The PNG Constitution and Law Reform Commission (CLRC) ran a newspapers column as part of it’s general public law awareness initiatives called Know Your Law. In one of it’s articles it describes the various categories of laws a in Papua New Guineas as follows.
1. Customary and introduced Laws
- Customary law or Custom which is indigenous to our traditional societies, are part of the laws of Papua New Guinea and can be applied in the Courts.
- Introduced Laws are foreign laws adopted from Australia and England at Independence in 1975.
2. Civil Law and Criminal Law
- Civil Law and deals with behavior that causes injury to an individual or other private party, such as a corporation. It is concerned with the rights and duties of individuals towards each other. In Civil Law cases, punishment always consists of monetary award as opposed to imprisonment.
- Criminal Law deals with behavior that can be recognized as a crime against the public, society, or the State-even if immediate victim is a person. Criminal law, looks after the public interest. It involves punishing and rehabilitating offenders, and protecting the society.
3. Public and Private Law
Public laws control the organization and functioning of the state and also determines the relationship of the state and its subjects. Public Law includes;
Constitutional Law describes the nature of the state and the structure and function of the three organs of the state. It is supreme from the general laws of the land. Ordinary law derives its value from the constitutional law.
Administrative Law gives permission for the creation of public administrative agencies and the purpose is to implement their powers and duties in the form of rules, regulations, orders and decisions.
As defined above.
Private Law is the branch of law that deals with the rights and obligations of individuals, families, businesses and small groups, and exists to assist citizens in disputes involving private matters.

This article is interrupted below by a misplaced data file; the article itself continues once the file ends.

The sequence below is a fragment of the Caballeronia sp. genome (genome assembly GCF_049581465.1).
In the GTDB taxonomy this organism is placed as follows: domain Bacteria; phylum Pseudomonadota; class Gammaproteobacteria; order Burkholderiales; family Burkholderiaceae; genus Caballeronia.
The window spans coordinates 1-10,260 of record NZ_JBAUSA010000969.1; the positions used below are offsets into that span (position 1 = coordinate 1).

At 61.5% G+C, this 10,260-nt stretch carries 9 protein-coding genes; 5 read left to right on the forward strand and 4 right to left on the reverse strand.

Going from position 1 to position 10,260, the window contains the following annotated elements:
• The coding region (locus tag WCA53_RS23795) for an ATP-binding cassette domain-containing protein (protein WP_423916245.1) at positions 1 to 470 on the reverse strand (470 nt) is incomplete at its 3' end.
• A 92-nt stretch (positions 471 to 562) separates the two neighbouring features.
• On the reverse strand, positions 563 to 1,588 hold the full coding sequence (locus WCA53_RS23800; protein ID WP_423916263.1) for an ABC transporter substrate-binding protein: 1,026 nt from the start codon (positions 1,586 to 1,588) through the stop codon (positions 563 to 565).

Private Law involves;
- Law of Contract which is a branch of law which determines whether a promise is legally enforceable and what its legal consequences.
- Law of Tort deals with civil wrongs as opposed to criminal acts that result in personal injury, injury to reputation, and injury to property.
- Law of Property is the part of law which determines the nature and extend of the rights which people may enjoy over land and other property.
- Law of Succession determines the devolution of property on the death of the former owner.
- Family Law defines the rights, duties, and status of husband and wife, parent and child, and other members of a household.
4: National and International Law
National law, also known as Domestic or Municipal law refers to laws that govern the internal affairs of a nation and are applicable or operate within the boundary of that nation. It comprises of:
- Public Law
- Private Law
International law is a set of rules which are morally binding between countries and aims to ensure security and peace among various nations. International law involves:
- Customary International law
- Treaty law
- Public International Law
- Private International Law
5: Substantive Law and Procedural Law
- Substantive law refers to the body of rules of a matter that determines or regulates the original rights, obligations and liabilities of individuals and collective bodies including the Government or the State.
- Procedural law defines or establishes the rules or different processes through which a substantiate law may be created, enforced and applied. It specifies processes for a case to proceed in or court or processes that are in place to achieve an outcome.
PNG CLRC Contact Information
For more law related information in Papua New Guinea, visit the CLRC;s website and Facebook page.